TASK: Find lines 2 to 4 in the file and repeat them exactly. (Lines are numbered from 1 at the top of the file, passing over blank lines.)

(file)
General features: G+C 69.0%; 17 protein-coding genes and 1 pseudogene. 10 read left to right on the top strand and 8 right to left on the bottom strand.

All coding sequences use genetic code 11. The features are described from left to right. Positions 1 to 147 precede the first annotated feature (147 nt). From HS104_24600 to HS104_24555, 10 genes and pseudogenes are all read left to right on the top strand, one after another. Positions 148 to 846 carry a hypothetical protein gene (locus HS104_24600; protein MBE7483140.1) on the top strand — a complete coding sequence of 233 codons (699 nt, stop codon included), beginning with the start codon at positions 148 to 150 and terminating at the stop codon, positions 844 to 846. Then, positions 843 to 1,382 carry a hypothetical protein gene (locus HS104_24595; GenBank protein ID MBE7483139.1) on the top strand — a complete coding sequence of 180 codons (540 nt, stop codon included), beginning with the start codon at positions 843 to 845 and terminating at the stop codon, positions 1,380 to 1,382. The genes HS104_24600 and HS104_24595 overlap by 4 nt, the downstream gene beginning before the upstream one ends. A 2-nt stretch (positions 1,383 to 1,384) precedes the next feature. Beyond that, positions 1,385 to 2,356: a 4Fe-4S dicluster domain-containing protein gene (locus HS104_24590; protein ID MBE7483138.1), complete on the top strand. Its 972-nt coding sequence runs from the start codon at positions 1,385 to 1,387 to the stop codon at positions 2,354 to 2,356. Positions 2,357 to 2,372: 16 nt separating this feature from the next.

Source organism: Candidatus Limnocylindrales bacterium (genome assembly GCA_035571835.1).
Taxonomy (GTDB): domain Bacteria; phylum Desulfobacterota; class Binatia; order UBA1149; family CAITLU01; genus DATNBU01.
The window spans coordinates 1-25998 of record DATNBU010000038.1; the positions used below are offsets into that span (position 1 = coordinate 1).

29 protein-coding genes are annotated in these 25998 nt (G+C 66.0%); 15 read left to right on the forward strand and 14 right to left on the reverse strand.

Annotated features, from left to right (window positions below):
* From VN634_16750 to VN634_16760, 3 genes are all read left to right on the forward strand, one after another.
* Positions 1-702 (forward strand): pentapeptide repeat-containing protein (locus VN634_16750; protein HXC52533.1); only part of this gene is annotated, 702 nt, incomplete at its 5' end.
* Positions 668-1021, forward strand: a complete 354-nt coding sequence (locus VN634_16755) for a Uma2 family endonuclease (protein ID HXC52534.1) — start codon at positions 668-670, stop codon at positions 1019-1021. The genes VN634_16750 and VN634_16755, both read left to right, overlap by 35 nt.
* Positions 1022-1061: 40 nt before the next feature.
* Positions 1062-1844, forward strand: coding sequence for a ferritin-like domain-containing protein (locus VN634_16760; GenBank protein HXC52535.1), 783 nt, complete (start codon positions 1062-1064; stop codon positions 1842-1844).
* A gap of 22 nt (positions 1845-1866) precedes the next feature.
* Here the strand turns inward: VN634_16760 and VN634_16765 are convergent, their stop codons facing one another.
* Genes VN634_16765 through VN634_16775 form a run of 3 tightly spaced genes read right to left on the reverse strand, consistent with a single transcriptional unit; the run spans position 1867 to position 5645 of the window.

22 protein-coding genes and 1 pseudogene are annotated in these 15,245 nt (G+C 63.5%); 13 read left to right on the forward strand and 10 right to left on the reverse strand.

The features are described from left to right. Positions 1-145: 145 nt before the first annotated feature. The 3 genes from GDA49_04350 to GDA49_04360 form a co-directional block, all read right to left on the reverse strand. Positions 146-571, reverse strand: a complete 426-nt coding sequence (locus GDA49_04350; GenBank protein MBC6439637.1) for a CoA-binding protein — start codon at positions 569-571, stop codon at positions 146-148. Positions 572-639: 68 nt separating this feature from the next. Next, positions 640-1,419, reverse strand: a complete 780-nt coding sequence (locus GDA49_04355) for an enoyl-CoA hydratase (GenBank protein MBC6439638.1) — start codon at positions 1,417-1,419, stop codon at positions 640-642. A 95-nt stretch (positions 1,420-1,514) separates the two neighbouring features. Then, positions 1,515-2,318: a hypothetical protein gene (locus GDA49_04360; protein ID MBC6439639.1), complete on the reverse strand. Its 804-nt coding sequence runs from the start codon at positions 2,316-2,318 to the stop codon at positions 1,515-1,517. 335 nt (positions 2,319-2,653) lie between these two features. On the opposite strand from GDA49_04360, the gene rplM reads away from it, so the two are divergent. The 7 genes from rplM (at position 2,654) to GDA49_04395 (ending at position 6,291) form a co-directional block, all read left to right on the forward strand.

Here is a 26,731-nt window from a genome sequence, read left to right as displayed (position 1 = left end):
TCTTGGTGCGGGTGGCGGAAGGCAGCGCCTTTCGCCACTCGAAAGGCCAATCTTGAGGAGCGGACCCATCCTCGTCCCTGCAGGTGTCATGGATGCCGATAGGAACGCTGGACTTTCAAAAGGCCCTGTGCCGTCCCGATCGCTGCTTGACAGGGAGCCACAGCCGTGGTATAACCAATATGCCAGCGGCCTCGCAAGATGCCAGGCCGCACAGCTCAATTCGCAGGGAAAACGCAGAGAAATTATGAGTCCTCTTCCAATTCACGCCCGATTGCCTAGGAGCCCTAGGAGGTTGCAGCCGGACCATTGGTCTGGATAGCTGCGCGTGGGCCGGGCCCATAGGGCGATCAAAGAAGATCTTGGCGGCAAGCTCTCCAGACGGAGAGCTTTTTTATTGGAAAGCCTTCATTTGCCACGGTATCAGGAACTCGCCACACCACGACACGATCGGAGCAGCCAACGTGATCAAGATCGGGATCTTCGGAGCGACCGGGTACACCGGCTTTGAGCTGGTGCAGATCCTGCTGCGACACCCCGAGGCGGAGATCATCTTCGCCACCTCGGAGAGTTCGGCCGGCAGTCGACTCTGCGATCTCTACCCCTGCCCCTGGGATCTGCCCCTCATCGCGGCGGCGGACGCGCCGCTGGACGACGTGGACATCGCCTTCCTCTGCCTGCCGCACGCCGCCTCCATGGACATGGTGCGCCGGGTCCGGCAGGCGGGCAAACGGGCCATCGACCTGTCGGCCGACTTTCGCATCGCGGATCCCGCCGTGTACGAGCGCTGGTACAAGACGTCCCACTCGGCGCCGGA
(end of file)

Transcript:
All coding sequences use genetic code 11. The features are described from left to right. Positions 1 to 147 precede the first annotated feature (147 nt). From HS104_24600 to HS104_24555, 10 genes and pseudogenes are all read left to right on the top strand, one after another. Positions 148 to 846 carry a hypothetical protein gene (locus HS104_24600; protein MBE7483140.1) on the top strand — a complete coding sequence of 233 codons (699 nt, stop codon included), beginning with the start codon at positions 148 to 150 and terminating at the stop codon, positions 844 to 846. Then, positions 843 to 1,382 carry a hypothetical protein gene (locus HS104_24595; GenBank protein ID MBE7483139.1) on the top strand — a complete coding sequence of 180 codons (540 nt, stop codon included), beginning with the start codon at positions 843 to 845 and terminating at the stop codon, positions 1,380 to 1,382. The genes HS104_24600 and HS104_24595 overlap by 4 nt, the downstream gene beginning before the upstream one ends. A 2-nt stretch (positions 1,383 to 1,384) precedes the next feature. Beyond that, positions 1,385 to 2,356: a 4Fe-4S dicluster domain-containing protein gene (locus HS104_24590; protein ID MBE7483138.1), complete on the top strand. Its 972-nt coding sequence runs from the start codon at positions 1,385 to 1,387 to the stop codon at positions 2,354 to 2,356. Positions 2,357 to 2,372: 16 nt separating this feature from the next.

Source organism: Candidatus Limnocylindrales bacterium (genome assembly GCA_035571835.1).
Taxonomy (GTDB): domain Bacteria; phylum Desulfobacterota; class Binatia; order UBA1149; family CAITLU01; genus DATNBU01.